While working on The Green Phoenix, I tried to incorporate political conflicts at both the Manchu and Ming courts and the major battles fought at the Great Wall and later inside China, weaving them with the fictionalized life story of Empress Xiaozhuang. My own take is that those conflicts and battles are pivotal in bringing about the Manchus’ conquest of Ming China and Xiaozhuang’s rise to power, and thus form a crucial part of her story. But I do appreciate that for readers who are not familiar with Chinese history, all the complex historical events might be a lot to take in, especially with the large cast. That is why I’ve included a Chronology and Cast of Characters at the back of the novel. For some readers, the court machinations and the various battles are elements that add spice to the main story.

With the new novel though, I’ve found it a lot easier to relegate historical facts to the background and let the story flow seamlessly. As the leading characters never figured in official Chinese history and there are many blanks in official records (although there’s no lack of relevant literary work), I feel I can be more liberal with taking artistic license. So the tilt, in this case, is more in favour of the story itself.

What is your planning process?

Once I’ve set my mind on certain historical character(s), I would dive into researching the protagonist(s) of the novel and the historical background. During this time, the structure and theme of the story would begin to take shape in my mind (but they would change during writing). Then the research of other major characters would follow. (As a historical novelist, I have a proclivity for writing about real Chinese historical characters.) When all the basic research is done, the writing begins. I don’t as a habit begin with an outline. Inspiration would come as the story carries me along.

Lots of schools do make use of historical fiction in lessons, did you take that into account when writing your [time travel] novel? Do you think that historical fiction can help them to understand the period that your novel is set in?

To be honest, I never took that into account when I wrote my two historical novels. Be that as it may, it has always been my cherished dream to introduce Chinese history through fiction to a Western audience. As I understand it, the historical fiction genre is, for lack of a better word, “Eurocentric”, and the Historical Chinese Novel market is still underdeveloped. That’s why I was a little surprised when you said that schools would be interested. I do think that my historical novels can help students (or adults for that matter) understand the period (and place) they are set in, including the social, cultural and political aspects.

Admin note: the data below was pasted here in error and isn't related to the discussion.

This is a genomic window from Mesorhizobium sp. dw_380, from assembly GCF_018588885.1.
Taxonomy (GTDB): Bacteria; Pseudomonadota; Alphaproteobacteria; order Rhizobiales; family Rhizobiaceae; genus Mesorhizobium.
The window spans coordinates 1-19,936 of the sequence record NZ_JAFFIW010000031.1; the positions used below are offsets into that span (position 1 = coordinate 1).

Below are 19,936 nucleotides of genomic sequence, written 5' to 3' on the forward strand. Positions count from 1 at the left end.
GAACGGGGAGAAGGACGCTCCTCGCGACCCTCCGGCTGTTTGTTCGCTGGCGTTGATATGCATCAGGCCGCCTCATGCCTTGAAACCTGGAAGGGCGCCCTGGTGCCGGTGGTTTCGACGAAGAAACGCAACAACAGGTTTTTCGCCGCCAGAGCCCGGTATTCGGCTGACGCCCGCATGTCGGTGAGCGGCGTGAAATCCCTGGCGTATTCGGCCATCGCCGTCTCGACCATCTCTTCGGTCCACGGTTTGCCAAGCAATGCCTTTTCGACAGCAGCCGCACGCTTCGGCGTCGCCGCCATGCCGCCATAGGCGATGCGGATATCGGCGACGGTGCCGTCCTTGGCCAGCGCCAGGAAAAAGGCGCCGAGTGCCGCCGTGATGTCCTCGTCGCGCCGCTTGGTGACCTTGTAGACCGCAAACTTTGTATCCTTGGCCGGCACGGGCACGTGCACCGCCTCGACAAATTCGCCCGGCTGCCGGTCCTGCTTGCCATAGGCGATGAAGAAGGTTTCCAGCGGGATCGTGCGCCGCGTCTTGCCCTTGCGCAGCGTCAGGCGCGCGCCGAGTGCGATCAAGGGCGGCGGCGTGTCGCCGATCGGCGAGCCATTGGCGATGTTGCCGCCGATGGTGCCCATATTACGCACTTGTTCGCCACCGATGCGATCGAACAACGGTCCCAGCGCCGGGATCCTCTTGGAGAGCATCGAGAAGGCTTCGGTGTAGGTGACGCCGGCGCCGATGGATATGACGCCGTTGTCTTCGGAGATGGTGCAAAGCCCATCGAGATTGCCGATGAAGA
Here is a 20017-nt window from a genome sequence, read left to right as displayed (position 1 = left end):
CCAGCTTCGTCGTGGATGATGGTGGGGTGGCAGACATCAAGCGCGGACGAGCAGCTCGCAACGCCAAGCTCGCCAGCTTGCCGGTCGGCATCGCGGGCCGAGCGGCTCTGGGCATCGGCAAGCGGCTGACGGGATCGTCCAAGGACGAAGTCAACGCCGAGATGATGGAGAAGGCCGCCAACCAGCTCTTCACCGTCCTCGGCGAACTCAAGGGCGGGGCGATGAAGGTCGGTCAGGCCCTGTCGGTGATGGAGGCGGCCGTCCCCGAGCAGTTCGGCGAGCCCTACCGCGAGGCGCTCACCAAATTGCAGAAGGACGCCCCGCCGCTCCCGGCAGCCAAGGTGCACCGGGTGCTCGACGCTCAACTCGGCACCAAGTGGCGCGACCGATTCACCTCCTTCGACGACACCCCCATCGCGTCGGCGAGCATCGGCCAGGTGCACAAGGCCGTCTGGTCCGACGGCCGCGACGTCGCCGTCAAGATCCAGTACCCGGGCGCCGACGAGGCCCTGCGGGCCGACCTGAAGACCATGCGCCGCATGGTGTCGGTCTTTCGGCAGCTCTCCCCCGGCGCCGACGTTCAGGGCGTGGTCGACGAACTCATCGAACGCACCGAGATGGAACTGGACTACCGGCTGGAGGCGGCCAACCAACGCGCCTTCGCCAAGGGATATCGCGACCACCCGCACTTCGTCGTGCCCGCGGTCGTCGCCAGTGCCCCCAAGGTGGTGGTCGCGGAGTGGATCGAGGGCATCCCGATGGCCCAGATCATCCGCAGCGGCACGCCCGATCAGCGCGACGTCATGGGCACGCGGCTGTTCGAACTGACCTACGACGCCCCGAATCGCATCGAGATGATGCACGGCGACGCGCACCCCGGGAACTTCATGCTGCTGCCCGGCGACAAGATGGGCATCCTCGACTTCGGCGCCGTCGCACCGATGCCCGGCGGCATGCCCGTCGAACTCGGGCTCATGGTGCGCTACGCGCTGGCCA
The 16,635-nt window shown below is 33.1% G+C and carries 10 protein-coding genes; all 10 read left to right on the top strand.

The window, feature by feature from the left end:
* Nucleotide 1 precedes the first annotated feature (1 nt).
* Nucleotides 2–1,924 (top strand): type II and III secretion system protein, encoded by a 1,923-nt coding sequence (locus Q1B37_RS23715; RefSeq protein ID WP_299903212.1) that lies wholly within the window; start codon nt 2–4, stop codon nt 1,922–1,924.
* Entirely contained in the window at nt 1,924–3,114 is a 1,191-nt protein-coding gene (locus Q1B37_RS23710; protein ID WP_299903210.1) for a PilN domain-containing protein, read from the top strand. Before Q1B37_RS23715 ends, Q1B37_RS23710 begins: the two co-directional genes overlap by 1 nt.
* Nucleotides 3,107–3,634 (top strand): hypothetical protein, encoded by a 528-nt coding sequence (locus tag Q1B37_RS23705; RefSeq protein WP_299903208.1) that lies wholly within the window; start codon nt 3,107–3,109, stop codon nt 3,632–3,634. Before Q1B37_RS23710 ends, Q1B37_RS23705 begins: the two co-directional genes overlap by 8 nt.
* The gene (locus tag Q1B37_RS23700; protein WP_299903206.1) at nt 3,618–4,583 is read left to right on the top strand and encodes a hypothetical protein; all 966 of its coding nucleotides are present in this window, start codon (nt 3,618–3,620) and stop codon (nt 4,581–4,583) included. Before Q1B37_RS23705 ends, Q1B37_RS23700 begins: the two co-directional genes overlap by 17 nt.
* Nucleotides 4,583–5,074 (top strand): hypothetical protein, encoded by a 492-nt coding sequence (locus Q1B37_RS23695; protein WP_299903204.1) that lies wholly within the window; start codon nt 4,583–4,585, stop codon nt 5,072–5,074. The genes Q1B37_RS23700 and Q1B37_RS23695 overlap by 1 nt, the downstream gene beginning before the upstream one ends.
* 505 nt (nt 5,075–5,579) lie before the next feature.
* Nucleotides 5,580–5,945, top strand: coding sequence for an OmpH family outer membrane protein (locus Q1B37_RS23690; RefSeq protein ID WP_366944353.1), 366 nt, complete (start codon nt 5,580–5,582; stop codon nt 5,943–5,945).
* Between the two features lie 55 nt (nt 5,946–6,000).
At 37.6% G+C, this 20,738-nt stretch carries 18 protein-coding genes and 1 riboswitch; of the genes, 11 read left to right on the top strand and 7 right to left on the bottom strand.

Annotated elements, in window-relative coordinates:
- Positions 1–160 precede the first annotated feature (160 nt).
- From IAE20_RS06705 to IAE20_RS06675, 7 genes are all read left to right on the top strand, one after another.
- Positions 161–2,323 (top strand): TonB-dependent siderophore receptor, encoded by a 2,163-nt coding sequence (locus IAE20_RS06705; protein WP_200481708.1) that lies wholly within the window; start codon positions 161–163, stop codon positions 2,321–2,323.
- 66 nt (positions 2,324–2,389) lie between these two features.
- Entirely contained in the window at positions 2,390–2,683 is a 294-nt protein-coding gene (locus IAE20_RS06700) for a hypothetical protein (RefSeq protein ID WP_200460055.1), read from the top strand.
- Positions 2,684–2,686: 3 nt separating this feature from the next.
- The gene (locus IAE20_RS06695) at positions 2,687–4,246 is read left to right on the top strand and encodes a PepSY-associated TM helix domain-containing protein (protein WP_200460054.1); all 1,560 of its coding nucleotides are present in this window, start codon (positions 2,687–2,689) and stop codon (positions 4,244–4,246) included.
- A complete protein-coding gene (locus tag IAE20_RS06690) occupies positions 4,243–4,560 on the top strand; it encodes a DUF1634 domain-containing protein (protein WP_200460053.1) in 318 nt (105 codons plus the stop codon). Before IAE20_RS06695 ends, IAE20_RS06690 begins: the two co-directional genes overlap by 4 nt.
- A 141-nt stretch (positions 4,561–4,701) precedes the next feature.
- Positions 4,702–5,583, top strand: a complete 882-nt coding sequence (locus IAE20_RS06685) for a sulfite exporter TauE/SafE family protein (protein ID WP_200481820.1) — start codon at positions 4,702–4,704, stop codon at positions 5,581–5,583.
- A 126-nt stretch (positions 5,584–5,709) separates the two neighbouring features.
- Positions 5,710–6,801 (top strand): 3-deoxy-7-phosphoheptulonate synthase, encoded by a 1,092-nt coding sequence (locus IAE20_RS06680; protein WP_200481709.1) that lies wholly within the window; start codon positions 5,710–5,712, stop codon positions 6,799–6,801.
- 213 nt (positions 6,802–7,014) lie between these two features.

Who are your favourite authors (or historians)? How have they influenced your own work?

My favourite authors include Jin Yong (I’m a childhood fan of his martial arts novels), Pearl S. Buck, Sarah Dunant, Sharon Kay Penman, Antonia Fraser, Hilary Mantel and Robert K. Massie.

It was Jin Yong’s novels that sparked my life-long love of Chinese history.

Pearl Buck’s Imperial Woman and Robert K. Massie’s Catherine the Great: Portrait of a Woman inspired me to write The Green Phoenix. Buck’s vivid and balanced portrait of Empress Cixi and Massie’s moving tale and period descriptions left indelible marks on my mind. I find that there are striking similarities between Catherine the Great and Empress Xiaozhuang: they were both forced into a political marriage; both were foreign brides in their adopted homelands; both wielded immense influence on their subjects.

What plans have you for your writing? Will it continue to be set in this period or do you see yourself writing in different genres or historical periods?

I think I will continue to focus on writing about Chinese female historical characters. As with my two novels (one published, one upcoming), the choice is as much about the characters as the time period. But my next project would probably be set in a period other than the Ming-Qing transition.

What tips do you have for an aspiring writer, of any age?

My advice would be: read, read and read some more. If he/she wants to write Historical Chinese Fiction, I would recommend that he/she learn the Chinese language first, because it would come in handy when doing research.

Links and reviews

Discovering Diamonds review of The Green Phoenix.

Alice Poon’s blog includes historical information and further information about the history behind the story.

Author Interviews

KM Pohlkamp – discusses her research into several periods and her novel set in Tudor England.

Lindsay Littleson – wonderfully constructed novels aimed at Primary School pupils, accompanied by teaching resources

Chris Turnbull – a range of books largely set in the Victorian era, plus a World War Two novel and one set in late 19th century Paris

David Pilling – the Longsword Series, set in the reign of Edward I

Alex Marchant – stories suitable for Primary school children and KS3, set against the backdrop of Richard III’s life

Zenta Brice – a story based in Latvia as the Soviet Regimes grip on the Baltic loosened

Jeri Westerson – an author in 3 genres, most relevant here are the Crispin Guest novels, described by Jeri as Medieval Noir

Simon Schama – an excerpt of a conversation about the way in which Historical Documentaries are produced

Mark Norman on Folklore

Nathen Amin – the Rise of the Beaufort’s and Tudor England

Enemies: A War Story. An interview with Kenneth Rosenberg

MC Holliss: Historical Fiction for Primary School children

David Field discusses his novels set in Tudor England